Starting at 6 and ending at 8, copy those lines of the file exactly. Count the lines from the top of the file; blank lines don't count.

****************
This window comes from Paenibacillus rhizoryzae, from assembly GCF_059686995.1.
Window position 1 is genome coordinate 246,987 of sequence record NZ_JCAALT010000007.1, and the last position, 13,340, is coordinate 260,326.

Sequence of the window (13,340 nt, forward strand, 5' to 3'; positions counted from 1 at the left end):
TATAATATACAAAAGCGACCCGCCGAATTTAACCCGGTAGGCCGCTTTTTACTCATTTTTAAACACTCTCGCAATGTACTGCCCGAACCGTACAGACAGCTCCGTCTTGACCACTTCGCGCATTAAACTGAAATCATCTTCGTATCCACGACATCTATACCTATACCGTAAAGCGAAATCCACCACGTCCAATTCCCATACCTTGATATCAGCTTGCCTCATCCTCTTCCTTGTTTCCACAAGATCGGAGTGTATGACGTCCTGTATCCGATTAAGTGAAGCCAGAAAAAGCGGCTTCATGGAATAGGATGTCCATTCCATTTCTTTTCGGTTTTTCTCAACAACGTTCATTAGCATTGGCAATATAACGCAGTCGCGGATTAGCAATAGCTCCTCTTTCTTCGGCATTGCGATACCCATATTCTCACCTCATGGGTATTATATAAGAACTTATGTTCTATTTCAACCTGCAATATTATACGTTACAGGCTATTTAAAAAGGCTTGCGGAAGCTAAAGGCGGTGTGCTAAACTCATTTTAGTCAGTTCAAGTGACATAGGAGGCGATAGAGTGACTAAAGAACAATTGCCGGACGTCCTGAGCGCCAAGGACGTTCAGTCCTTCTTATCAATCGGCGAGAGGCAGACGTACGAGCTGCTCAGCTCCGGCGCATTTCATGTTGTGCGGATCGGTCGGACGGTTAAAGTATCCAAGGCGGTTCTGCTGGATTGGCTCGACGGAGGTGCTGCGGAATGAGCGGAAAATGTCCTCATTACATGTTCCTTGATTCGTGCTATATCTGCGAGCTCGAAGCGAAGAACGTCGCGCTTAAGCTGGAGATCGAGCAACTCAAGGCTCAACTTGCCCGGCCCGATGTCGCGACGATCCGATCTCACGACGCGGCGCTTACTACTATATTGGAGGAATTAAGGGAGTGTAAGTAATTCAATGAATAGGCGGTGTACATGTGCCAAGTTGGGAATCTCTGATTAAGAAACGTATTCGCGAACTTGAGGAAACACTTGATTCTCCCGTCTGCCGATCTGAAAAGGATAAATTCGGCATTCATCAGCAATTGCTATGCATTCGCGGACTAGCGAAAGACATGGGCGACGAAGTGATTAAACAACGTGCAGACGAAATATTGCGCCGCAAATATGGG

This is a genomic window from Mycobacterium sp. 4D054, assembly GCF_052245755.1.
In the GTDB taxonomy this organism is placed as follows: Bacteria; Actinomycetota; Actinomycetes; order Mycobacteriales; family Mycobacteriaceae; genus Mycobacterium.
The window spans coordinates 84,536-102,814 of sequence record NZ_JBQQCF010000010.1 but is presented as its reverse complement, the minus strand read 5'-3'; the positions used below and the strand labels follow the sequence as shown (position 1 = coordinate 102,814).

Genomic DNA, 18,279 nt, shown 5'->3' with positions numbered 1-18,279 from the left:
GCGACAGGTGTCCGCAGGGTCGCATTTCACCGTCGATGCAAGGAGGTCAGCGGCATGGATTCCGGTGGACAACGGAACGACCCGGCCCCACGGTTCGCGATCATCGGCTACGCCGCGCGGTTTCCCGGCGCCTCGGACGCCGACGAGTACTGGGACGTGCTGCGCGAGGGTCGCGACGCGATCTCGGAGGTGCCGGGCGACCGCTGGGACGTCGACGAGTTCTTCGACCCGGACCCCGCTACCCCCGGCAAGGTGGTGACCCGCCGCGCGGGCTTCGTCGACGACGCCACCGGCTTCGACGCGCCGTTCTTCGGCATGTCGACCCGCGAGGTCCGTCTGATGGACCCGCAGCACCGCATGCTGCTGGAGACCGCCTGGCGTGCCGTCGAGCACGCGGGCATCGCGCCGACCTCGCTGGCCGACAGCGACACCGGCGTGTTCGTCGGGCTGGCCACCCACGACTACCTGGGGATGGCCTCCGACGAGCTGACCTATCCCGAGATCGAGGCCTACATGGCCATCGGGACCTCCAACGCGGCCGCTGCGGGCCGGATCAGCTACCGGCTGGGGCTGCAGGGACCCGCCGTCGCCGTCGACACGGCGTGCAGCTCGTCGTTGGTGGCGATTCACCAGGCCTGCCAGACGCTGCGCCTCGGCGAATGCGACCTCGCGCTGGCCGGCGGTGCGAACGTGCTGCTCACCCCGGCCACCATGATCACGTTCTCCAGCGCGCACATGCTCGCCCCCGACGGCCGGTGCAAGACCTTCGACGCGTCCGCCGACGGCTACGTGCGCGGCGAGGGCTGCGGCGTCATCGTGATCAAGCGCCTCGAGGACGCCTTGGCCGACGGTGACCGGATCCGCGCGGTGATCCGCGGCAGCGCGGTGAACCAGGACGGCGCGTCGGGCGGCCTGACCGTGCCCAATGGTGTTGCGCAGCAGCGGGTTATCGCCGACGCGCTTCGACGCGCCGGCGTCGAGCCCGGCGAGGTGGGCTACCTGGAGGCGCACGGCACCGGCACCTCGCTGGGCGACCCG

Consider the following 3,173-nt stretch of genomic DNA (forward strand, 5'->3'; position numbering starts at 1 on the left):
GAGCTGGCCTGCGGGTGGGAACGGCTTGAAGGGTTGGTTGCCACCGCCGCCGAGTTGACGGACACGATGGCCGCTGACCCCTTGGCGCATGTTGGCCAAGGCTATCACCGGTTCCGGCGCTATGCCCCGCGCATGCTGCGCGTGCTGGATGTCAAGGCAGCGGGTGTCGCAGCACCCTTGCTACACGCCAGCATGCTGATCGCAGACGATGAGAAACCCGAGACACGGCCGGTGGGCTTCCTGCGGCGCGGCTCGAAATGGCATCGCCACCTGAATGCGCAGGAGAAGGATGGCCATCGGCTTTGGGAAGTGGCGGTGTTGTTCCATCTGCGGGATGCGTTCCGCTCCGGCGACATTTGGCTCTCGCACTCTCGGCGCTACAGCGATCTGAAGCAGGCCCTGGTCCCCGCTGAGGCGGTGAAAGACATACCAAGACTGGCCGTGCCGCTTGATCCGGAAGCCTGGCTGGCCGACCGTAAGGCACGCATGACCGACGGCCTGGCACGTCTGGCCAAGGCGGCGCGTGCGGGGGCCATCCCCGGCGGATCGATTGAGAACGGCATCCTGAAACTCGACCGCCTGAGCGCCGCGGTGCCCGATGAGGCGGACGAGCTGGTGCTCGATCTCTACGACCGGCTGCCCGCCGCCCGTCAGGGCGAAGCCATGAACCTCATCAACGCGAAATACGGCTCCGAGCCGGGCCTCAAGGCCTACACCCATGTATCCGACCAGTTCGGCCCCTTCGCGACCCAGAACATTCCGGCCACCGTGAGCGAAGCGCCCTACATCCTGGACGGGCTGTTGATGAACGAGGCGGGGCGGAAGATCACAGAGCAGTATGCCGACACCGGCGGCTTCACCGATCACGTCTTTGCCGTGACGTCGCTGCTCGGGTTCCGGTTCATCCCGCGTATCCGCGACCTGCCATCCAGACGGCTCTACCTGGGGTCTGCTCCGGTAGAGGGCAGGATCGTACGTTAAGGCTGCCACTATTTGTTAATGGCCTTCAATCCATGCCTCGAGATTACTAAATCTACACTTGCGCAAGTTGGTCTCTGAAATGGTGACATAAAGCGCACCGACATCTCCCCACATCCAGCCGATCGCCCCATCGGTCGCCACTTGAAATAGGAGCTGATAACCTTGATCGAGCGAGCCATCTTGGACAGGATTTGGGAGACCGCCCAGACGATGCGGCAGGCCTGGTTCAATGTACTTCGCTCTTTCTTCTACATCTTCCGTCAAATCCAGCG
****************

In the GTDB taxonomy this organism is placed as follows: Bacteria; Actinomycetota; Actinomycetes; order Mycobacteriales; family Mycobacteriaceae; genus Mycobacterium.
The window spans coordinates 84,536-102,814 of sequence record NZ_JBQQCF010000010.1 but is presented as its reverse complement, the minus strand read 5'-3'; the positions used below and the strand labels follow the sequence as shown (position 1 = coordinate 102,814).

Genomic DNA, 18,279 nt, shown 5'->3' with positions numbered 1-18,279 from the left: